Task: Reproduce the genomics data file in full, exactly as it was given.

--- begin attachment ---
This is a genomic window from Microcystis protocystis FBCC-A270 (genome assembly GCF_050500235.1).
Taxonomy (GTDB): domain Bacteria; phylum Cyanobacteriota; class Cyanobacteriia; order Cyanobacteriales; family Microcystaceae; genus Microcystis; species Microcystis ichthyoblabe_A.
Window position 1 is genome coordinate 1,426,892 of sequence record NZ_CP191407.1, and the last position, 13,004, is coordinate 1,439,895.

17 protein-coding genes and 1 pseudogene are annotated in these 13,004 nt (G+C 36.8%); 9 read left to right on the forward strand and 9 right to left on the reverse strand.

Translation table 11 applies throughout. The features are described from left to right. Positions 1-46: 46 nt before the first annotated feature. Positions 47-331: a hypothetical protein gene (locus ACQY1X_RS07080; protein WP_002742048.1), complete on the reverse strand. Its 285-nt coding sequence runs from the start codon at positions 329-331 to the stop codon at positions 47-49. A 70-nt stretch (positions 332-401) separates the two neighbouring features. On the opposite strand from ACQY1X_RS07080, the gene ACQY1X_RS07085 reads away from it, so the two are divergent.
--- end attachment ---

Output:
This is a genomic window from Microcystis protocystis FBCC-A270 (genome assembly GCF_050500235.1).
Taxonomy (GTDB): domain Bacteria; phylum Cyanobacteriota; class Cyanobacteriia; order Cyanobacteriales; family Microcystaceae; genus Microcystis; species Microcystis ichthyoblabe_A.
Window position 1 is genome coordinate 1,426,892 of sequence record NZ_CP191407.1, and the last position, 13,004, is coordinate 1,439,895.

17 protein-coding genes and 1 pseudogene are annotated in these 13,004 nt (G+C 36.8%); 9 read left to right on the forward strand and 9 right to left on the reverse strand.

Translation table 11 applies throughout. The features are described from left to right. Positions 1-46: 46 nt before the first annotated feature. Positions 47-331: a hypothetical protein gene (locus ACQY1X_RS07080; protein WP_002742048.1), complete on the reverse strand. Its 285-nt coding sequence runs from the start codon at positions 329-331 to the stop codon at positions 47-49. A 70-nt stretch (positions 332-401) separates the two neighbouring features. On the opposite strand from ACQY1X_RS07080, the gene ACQY1X_RS07085 reads away from it, so the two are divergent.